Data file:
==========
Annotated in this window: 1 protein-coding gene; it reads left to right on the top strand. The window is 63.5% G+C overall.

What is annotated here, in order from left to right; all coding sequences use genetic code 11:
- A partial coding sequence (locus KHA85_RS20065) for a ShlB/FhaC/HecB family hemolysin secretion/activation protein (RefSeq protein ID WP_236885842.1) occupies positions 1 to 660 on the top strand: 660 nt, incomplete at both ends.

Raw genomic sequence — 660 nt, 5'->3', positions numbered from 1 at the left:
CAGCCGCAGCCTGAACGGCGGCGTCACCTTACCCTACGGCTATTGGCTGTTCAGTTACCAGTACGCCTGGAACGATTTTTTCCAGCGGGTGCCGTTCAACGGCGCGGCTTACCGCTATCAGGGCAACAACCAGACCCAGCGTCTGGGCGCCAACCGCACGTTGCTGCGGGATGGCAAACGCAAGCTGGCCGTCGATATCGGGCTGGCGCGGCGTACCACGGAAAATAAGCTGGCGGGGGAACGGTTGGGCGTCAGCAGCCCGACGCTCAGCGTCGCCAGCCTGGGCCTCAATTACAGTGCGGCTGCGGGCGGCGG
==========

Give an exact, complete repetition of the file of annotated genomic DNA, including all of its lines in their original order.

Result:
Annotated in this window: 1 protein-coding gene; it reads left to right on the top strand. The window is 63.5% G+C overall.

What is annotated here, in order from left to right; all coding sequences use genetic code 11:
- A partial coding sequence (locus KHA85_RS20065) for a ShlB/FhaC/HecB family hemolysin secretion/activation protein (RefSeq protein ID WP_236885842.1) occupies positions 1 to 660 on the top strand: 660 nt, incomplete at both ends.

Raw genomic sequence — 660 nt, 5'->3', positions numbered from 1 at the left:
CAGCCGCAGCCTGAACGGCGGCGTCACCTTACCCTACGGCTATTGGCTGTTCAGTTACCAGTACGCCTGGAACGATTTTTTCCAGCGGGTGCCGTTCAACGGCGCGGCTTACCGCTATCAGGGCAACAACCAGACCCAGCGTCTGGGCGCCAACCGCACGTTGCTGCGGGATGGCAAACGCAAGCTGGCCGTCGATATCGGGCTGGCGCGGCGTACCACGGAAAATAAGCTGGCGGGGGAACGGTTGGGCGTCAGCAGCCCGACGCTCAGCGTCGCCAGCCTGGGCCTCAATTACAGTGCGGCTGCGGGCGGCGG